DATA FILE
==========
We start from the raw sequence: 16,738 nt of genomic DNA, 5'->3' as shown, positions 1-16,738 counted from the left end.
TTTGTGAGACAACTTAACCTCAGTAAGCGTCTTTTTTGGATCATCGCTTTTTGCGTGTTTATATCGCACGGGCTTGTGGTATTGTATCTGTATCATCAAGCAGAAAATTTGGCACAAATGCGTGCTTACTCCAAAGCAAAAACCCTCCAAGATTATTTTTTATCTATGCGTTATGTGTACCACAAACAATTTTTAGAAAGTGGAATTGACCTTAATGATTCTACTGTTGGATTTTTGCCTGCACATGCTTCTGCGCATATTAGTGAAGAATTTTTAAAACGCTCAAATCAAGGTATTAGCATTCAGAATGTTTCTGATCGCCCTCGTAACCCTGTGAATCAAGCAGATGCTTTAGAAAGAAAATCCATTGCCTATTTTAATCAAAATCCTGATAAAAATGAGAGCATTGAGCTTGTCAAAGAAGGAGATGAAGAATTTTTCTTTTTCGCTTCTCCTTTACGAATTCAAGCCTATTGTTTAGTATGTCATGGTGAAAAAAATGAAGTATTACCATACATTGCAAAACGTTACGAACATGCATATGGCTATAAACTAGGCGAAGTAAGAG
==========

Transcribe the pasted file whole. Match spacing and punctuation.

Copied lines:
We start from the raw sequence: 16,738 nt of genomic DNA, 5'->3' as shown, positions 1-16,738 counted from the left end.
TTTGTGAGACAACTTAACCTCAGTAAGCGTCTTTTTTGGATCATCGCTTTTTGCGTGTTTATATCGCACGGGCTTGTGGTATTGTATCTGTATCATCAAGCAGAAAATTTGGCACAAATGCGTGCTTACTCCAAAGCAAAAACCCTCCAAGATTATTTTTTATCTATGCGTTATGTGTACCACAAACAATTTTTAGAAAGTGGAATTGACCTTAATGATTCTACTGTTGGATTTTTGCCTGCACATGCTTCTGCGCATATTAGTGAAGAATTTTTAAAACGCTCAAATCAAGGTATTAGCATTCAGAATGTTTCTGATCGCCCTCGTAACCCTGTGAATCAAGCAGATGCTTTAGAAAGAAAATCCATTGCCTATTTTAATCAAAATCCTGATAAAAATGAGAGCATTGAGCTTGTCAAAGAAGGAGATGAAGAATTTTTCTTTTTCGCTTCTCCTTTACGAATTCAAGCCTATTGTTTAGTATGTCATGGTGAAAAAAATGAAGTATTACCATACATTGCAAAACGTTACGAACATGCATATGGCTATAAACTAGGCGAAGTAAGAG